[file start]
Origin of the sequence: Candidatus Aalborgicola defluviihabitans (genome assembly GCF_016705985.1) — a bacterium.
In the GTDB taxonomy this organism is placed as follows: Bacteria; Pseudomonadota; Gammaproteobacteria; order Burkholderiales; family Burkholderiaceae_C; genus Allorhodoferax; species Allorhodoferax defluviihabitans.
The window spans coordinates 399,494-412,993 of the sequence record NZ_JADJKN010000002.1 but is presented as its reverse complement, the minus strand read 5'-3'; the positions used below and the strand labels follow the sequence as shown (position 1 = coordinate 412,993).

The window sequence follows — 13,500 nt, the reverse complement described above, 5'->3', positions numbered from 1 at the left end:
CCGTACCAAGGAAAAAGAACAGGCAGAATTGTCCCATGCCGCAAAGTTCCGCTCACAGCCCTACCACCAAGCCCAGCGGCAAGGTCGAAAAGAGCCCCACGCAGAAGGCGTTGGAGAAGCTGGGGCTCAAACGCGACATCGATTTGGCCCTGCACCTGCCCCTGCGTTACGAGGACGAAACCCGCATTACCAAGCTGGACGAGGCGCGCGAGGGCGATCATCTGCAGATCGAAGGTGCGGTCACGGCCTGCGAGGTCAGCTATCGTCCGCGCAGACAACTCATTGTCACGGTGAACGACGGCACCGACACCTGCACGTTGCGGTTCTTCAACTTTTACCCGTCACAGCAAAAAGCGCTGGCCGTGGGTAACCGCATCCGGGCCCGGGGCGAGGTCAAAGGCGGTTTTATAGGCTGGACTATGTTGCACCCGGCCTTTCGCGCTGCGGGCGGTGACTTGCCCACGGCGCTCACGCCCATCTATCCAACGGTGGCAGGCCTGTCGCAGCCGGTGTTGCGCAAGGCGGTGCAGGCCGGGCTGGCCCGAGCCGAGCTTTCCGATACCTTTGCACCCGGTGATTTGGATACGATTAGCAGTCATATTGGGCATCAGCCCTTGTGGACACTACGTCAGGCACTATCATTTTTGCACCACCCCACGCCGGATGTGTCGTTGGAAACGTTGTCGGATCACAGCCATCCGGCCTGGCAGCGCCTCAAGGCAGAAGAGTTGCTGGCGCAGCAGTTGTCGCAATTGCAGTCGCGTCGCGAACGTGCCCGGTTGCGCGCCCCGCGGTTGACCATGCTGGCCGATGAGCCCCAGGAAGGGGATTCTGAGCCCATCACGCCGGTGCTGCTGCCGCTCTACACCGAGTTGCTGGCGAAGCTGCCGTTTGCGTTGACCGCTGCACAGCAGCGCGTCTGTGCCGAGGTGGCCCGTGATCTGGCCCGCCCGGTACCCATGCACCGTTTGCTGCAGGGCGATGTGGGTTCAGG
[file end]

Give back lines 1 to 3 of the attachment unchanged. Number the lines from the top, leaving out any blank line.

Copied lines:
Origin of the sequence: Candidatus Aalborgicola defluviihabitans (genome assembly GCF_016705985.1) — a bacterium.
In the GTDB taxonomy this organism is placed as follows: Bacteria; Pseudomonadota; Gammaproteobacteria; order Burkholderiales; family Burkholderiaceae_C; genus Allorhodoferax; species Allorhodoferax defluviihabitans.
The window spans coordinates 399,494-412,993 of the sequence record NZ_JADJKN010000002.1 but is presented as its reverse complement, the minus strand read 5'-3'; the positions used below and the strand labels follow the sequence as shown (position 1 = coordinate 412,993).